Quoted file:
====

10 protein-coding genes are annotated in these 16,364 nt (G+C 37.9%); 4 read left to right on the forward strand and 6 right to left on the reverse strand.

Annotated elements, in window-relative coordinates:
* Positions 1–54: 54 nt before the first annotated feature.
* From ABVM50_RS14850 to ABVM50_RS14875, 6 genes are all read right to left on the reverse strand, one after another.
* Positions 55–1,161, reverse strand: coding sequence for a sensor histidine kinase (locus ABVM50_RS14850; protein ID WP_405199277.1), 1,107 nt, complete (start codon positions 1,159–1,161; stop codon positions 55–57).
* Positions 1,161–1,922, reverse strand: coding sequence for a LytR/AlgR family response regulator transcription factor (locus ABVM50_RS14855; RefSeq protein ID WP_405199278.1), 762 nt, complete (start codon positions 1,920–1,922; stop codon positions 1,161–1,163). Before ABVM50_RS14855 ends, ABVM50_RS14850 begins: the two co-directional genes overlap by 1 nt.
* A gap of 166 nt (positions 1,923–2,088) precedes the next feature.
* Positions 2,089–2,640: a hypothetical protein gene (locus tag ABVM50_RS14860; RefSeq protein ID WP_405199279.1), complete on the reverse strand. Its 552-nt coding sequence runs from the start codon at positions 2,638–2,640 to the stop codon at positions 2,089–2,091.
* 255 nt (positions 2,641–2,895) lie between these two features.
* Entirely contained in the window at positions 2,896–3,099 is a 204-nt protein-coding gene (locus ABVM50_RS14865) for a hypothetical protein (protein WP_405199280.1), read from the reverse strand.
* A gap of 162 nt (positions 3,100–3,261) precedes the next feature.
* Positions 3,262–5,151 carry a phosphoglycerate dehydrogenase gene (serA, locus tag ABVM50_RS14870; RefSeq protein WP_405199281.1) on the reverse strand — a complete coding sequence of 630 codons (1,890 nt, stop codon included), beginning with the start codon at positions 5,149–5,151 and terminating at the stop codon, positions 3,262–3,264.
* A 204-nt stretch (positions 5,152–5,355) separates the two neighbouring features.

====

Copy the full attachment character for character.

10 protein-coding genes are annotated in these 16,364 nt (G+C 37.9%); 4 read left to right on the forward strand and 6 right to left on the reverse strand.

Annotated elements, in window-relative coordinates:
* Positions 1–54: 54 nt before the first annotated feature.
* From ABVM50_RS14850 to ABVM50_RS14875, 6 genes are all read right to left on the reverse strand, one after another.
* Positions 55–1,161, reverse strand: coding sequence for a sensor histidine kinase (locus ABVM50_RS14850; protein ID WP_405199277.1), 1,107 nt, complete (start codon positions 1,159–1,161; stop codon positions 55–57).
* Positions 1,161–1,922, reverse strand: coding sequence for a LytR/AlgR family response regulator transcription factor (locus ABVM50_RS14855; RefSeq protein ID WP_405199278.1), 762 nt, complete (start codon positions 1,920–1,922; stop codon positions 1,161–1,163). Before ABVM50_RS14855 ends, ABVM50_RS14850 begins: the two co-directional genes overlap by 1 nt.
* A gap of 166 nt (positions 1,923–2,088) precedes the next feature.
* Positions 2,089–2,640: a hypothetical protein gene (locus tag ABVM50_RS14860; RefSeq protein ID WP_405199279.1), complete on the reverse strand. Its 552-nt coding sequence runs from the start codon at positions 2,638–2,640 to the stop codon at positions 2,089–2,091.
* 255 nt (positions 2,641–2,895) lie between these two features.
* Entirely contained in the window at positions 2,896–3,099 is a 204-nt protein-coding gene (locus ABVM50_RS14865) for a hypothetical protein (protein WP_405199280.1), read from the reverse strand.
* A gap of 162 nt (positions 3,100–3,261) precedes the next feature.
* Positions 3,262–5,151 carry a phosphoglycerate dehydrogenase gene (serA, locus tag ABVM50_RS14870; RefSeq protein WP_405199281.1) on the reverse strand — a complete coding sequence of 630 codons (1,890 nt, stop codon included), beginning with the start codon at positions 5,149–5,151 and terminating at the stop codon, positions 3,262–3,264.
* A 204-nt stretch (positions 5,152–5,355) separates the two neighbouring features.